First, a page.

Research suggests that, at least for two medical complaints (sinus infection and urinary tract infection) results are comparable. The study by RAND and University of Pittsburgh School of Medicine researchers was published in JAMA Internal Medicine. The study involved 8000 visits, 90% of which were in person. The data are from Jan 2010 and May 2011. In an e-visit patients fill out a form online about symptoms and the doctor/burse contacts them with a treatment plan.
After seeing the doctor (in person or via computer) both groups had just a 7% or lower return rate. That means, no matter how the doctor was visited, just 7% returned with issues related to the same complaint. E-visits for UTIs are estimated to run $74 while in person ones are $93.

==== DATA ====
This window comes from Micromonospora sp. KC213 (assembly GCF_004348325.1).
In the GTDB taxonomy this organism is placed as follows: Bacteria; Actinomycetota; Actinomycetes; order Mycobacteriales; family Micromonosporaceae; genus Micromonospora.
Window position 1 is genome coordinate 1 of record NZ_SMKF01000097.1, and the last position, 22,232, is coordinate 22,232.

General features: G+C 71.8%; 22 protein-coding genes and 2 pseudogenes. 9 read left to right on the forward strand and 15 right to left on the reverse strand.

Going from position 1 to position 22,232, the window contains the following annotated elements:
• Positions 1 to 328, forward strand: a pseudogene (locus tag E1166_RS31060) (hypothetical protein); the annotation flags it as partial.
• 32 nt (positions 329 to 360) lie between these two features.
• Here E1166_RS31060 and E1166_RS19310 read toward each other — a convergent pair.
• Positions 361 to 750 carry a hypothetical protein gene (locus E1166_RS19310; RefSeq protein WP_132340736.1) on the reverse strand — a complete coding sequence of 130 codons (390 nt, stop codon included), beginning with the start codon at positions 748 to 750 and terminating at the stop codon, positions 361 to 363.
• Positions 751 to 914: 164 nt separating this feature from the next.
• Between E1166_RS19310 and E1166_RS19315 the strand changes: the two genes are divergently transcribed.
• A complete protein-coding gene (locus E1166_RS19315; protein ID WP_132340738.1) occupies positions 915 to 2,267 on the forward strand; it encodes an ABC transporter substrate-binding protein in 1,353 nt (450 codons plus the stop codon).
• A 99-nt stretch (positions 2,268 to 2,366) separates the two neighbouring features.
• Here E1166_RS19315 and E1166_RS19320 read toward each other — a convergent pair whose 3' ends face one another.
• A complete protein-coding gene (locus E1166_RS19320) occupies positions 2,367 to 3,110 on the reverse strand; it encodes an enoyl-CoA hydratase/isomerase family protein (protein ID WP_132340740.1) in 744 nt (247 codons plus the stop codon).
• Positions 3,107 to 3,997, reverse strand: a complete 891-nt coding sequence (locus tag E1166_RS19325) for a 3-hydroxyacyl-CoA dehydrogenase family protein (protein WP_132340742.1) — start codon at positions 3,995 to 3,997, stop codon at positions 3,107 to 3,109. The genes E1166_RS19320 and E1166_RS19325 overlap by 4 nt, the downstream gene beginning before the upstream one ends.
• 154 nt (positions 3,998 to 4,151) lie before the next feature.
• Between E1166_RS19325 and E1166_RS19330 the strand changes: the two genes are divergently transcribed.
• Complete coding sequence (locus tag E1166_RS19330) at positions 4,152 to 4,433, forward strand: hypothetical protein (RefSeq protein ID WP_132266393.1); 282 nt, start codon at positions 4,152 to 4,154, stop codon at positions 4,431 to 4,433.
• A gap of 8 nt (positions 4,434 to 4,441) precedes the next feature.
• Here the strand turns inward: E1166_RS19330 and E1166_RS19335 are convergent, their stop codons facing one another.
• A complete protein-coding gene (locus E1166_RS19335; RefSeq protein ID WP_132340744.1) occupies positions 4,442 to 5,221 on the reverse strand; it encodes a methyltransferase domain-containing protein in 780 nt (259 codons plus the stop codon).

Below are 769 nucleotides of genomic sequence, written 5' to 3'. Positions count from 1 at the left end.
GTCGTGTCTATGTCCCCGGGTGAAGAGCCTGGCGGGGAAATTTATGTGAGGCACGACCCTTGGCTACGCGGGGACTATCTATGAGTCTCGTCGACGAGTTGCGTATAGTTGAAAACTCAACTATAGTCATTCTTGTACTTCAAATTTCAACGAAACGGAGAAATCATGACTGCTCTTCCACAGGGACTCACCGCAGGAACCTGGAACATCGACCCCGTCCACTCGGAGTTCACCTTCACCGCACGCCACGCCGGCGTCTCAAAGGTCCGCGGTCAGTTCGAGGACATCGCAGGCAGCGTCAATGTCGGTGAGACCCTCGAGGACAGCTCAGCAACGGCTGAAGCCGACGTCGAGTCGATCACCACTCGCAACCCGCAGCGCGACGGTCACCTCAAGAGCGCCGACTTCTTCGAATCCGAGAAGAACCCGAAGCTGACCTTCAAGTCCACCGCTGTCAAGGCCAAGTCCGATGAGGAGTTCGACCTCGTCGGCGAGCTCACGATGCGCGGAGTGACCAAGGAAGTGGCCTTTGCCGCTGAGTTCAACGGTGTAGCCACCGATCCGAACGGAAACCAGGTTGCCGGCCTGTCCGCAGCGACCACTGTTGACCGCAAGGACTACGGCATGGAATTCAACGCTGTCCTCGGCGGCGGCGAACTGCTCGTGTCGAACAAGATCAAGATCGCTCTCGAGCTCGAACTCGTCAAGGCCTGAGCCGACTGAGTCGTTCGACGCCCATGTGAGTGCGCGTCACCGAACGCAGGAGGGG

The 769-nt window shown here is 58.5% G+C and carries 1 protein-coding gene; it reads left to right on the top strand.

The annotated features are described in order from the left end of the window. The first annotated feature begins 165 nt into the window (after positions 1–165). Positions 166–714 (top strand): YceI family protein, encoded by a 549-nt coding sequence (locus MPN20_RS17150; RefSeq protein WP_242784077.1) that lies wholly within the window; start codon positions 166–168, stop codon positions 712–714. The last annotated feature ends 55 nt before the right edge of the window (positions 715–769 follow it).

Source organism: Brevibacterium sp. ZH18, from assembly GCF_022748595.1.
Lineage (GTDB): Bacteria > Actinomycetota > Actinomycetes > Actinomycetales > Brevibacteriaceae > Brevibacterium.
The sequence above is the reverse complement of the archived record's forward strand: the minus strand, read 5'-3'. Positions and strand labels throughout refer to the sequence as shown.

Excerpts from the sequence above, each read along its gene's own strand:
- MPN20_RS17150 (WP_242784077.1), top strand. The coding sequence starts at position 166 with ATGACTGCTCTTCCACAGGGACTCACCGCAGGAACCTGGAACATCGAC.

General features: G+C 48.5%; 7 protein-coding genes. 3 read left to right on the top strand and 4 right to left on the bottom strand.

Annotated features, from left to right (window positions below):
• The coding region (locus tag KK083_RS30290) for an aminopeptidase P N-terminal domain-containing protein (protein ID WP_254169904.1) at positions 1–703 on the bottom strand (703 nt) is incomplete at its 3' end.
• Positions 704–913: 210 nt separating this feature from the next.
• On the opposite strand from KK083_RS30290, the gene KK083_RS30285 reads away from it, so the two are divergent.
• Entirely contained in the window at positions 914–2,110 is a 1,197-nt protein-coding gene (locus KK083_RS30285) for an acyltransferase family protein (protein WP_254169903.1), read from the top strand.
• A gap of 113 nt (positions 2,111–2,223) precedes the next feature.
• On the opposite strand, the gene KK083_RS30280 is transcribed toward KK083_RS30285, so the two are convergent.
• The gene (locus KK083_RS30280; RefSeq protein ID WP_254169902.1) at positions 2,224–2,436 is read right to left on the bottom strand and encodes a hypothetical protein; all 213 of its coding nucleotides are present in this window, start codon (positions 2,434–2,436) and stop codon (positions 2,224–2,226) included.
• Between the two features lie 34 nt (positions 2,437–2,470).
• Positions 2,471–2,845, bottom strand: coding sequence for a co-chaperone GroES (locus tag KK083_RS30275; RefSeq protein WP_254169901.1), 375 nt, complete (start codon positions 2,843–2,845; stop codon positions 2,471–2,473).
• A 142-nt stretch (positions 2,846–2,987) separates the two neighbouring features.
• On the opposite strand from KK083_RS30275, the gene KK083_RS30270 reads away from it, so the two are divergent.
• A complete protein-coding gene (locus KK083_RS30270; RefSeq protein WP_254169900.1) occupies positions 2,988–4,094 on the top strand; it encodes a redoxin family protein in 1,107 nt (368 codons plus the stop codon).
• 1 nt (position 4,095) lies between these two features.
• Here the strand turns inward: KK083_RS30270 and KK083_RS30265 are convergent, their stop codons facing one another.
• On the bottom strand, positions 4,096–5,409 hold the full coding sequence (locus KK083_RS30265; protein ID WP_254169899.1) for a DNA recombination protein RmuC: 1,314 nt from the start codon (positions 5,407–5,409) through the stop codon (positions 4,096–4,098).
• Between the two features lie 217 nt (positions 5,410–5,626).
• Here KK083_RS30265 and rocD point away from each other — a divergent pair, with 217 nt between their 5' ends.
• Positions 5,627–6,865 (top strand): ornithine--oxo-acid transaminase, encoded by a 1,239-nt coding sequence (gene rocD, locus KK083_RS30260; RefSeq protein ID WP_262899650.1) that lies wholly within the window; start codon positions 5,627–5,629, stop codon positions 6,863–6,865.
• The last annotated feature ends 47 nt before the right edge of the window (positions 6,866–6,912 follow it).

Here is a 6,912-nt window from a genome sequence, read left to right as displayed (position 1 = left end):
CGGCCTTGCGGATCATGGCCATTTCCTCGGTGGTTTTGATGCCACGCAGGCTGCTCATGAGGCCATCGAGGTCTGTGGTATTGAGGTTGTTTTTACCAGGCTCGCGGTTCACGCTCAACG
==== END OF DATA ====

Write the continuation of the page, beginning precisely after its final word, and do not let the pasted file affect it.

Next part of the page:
The biggest difference in the two groups? Doctors prescribed antibiotics for UTIs 99% of the time during e-visits while just 49% of the time in person. The suggestion is without the ability to examine the patient, the doctor prescribes rather than doing nothing.